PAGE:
Egypt's army defends tactics in Coptic rally crackdown

Clash in Cairo on 9 October 2011 Twenty-five people died and hundreds of others were injured in Sunday's clashes

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Egypt's ruling military council has denied that the army opened fire on and drove military vehicles into crowds during Sunday's deadly clashes between Coptic Christians and troops in Cairo.

Generals showed footage of an armoured personnel carrier swerving around protesters, saying if anyone had been crushed it would have been by mistake.

Earlier videos posted on the internet showed mangled bodies, with activists saying some victims had bullet wounds.

Twenty-five people died in the clashes.

The violence - the worst since the fall of President Hosni Mubarak in February - erupted as the Coptic Christians were protesting over an attack on a church in southern Egypt.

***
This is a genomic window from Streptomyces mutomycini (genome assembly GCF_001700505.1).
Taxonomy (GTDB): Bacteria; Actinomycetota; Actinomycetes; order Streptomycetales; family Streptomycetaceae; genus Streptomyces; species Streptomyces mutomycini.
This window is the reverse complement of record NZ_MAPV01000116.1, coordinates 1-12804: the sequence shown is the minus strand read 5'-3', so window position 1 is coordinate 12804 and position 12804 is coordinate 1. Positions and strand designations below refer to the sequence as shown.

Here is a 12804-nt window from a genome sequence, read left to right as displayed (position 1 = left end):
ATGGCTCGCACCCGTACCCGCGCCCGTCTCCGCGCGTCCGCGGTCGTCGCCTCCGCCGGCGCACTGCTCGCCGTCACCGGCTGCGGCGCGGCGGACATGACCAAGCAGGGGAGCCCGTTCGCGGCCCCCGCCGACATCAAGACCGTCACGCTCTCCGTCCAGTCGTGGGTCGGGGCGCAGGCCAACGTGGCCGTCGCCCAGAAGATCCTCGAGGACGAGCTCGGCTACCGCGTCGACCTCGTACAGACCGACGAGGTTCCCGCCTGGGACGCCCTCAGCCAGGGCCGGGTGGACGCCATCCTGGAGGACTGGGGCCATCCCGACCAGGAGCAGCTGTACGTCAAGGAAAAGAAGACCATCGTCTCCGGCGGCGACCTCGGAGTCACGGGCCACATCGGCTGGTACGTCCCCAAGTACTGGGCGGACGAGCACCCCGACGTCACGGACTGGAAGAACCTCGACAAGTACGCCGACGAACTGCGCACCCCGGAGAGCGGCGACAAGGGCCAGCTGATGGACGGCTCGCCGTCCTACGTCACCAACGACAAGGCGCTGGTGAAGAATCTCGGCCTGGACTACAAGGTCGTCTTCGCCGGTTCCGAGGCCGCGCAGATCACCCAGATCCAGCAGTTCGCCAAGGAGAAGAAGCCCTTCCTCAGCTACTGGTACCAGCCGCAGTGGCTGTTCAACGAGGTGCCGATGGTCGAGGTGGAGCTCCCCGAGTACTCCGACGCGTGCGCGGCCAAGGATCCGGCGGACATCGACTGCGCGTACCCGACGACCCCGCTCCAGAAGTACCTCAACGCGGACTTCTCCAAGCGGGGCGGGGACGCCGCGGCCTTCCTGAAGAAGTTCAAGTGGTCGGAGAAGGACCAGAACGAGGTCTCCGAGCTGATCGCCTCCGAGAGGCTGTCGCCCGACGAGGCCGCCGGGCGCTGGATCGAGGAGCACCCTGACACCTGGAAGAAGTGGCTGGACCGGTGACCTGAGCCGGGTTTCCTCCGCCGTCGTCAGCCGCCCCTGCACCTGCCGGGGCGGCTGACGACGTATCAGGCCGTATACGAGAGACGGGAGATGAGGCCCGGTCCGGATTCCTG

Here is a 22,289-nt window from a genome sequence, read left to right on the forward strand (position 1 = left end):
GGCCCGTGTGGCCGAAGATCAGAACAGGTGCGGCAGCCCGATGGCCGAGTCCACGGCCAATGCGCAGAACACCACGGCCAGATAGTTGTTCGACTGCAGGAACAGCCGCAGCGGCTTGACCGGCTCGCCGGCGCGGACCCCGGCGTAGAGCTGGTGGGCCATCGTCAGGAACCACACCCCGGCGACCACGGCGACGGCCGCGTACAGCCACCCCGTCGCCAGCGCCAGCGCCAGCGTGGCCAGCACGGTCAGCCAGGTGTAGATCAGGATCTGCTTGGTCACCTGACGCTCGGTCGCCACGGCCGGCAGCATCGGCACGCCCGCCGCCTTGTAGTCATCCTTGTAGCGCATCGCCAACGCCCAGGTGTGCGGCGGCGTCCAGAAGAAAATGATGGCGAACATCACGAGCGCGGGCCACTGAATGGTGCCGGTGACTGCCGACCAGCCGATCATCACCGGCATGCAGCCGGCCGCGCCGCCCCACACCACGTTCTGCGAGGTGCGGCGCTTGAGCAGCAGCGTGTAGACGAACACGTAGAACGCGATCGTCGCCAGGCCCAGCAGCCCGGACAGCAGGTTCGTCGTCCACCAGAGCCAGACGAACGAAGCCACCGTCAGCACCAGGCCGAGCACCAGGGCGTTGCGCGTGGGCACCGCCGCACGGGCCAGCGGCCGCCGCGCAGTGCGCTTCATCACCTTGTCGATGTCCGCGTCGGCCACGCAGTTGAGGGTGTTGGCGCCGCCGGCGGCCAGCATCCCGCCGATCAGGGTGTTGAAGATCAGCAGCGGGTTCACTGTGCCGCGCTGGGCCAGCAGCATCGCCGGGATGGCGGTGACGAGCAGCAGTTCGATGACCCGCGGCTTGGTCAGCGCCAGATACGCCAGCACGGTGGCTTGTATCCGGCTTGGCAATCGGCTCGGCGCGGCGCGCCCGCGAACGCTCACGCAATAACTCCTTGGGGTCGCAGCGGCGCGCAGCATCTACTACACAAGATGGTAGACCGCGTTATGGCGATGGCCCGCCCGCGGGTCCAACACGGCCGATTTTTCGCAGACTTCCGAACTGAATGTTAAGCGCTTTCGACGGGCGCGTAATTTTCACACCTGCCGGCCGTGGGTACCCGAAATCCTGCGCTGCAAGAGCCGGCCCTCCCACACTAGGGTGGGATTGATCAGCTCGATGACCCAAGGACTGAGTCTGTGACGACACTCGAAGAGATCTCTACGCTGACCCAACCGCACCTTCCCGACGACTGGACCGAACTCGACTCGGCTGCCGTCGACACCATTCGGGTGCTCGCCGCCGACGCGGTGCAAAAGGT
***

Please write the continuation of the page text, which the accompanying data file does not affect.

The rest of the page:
It is not clear how many of those killed were Christians, but the authorities said three soldiers were among the dead. Hundreds of people were injured.

'Guns and knives'

"The armed forces would never and have never opened fire on the people," Gen Mahmoud Hegazy, a member of the ruling military council, said during a news conference on Wednesday.

Pointing at footage of an army vehicle from the scene of the clashes, he stressed that "there has not been a case of rolling over people with vehicles".

"They are trying to avoid running into protesters, not rolling over them."

The general also said the video proved that soldiers had come under attack by demonstrators armed with guns, knives and rocks.

Sunday's protest and its handling by the authorities has drawn a storm of criticism of the army.

The military council is in temporary charge of the country while elections are organised.

The Copts, who make up about 10% of Egypt's 85 million population, have a number of grievances against the interim administration.

They say the authorities have been slow to punish radical Islamists who have attacked their churches.

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